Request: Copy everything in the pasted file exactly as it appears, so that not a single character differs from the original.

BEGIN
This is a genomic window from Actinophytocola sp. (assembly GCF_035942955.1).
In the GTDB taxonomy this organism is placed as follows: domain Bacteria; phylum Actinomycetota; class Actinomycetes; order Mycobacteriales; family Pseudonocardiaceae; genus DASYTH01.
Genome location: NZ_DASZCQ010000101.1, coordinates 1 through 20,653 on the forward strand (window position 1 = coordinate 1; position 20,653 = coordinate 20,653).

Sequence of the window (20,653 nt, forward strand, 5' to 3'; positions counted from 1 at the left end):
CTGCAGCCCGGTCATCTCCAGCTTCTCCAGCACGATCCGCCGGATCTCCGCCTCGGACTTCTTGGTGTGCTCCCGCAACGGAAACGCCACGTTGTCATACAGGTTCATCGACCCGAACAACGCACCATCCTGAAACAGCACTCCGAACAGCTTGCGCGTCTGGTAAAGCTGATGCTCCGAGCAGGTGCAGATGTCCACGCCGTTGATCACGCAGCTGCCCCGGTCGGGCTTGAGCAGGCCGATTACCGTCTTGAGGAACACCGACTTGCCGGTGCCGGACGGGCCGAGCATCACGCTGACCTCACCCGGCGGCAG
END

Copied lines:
This is a genomic window from Actinophytocola sp. (assembly GCF_035942955.1).
In the GTDB taxonomy this organism is placed as follows: domain Bacteria; phylum Actinomycetota; class Actinomycetes; order Mycobacteriales; family Pseudonocardiaceae; genus DASYTH01.
Genome location: NZ_DASZCQ010000101.1, coordinates 1 through 20,653 on the forward strand (window position 1 = coordinate 1; position 20,653 = coordinate 20,653).

Sequence of the window (20,653 nt, forward strand, 5' to 3'; positions counted from 1 at the left end):
CTGCAGCCCGGTCATCTCCAGCTTCTCCAGCACGATCCGCCGGATCTCCGCCTCGGACTTCTTGGTGTGCTCCCGCAACGGAAACGCCACGTTGTCATACAGGTTCATCGACCCGAACAACGCACCATCCTGAAACAGCACTCCGAACAGCTTGCGCGTCTGGTAAAGCTGATGCTCCGAGCAGGTGCAGATGTCCACGCCGTTGATCACGCAGCTGCCCCGGTCGGGCTTGAGCAGGCCGATTACCGTCTTGAGGAACACCGACTTGCCGGTGCCGGACGGGCCGAGCATCACGCTGACCTCACCCGGCGGCAG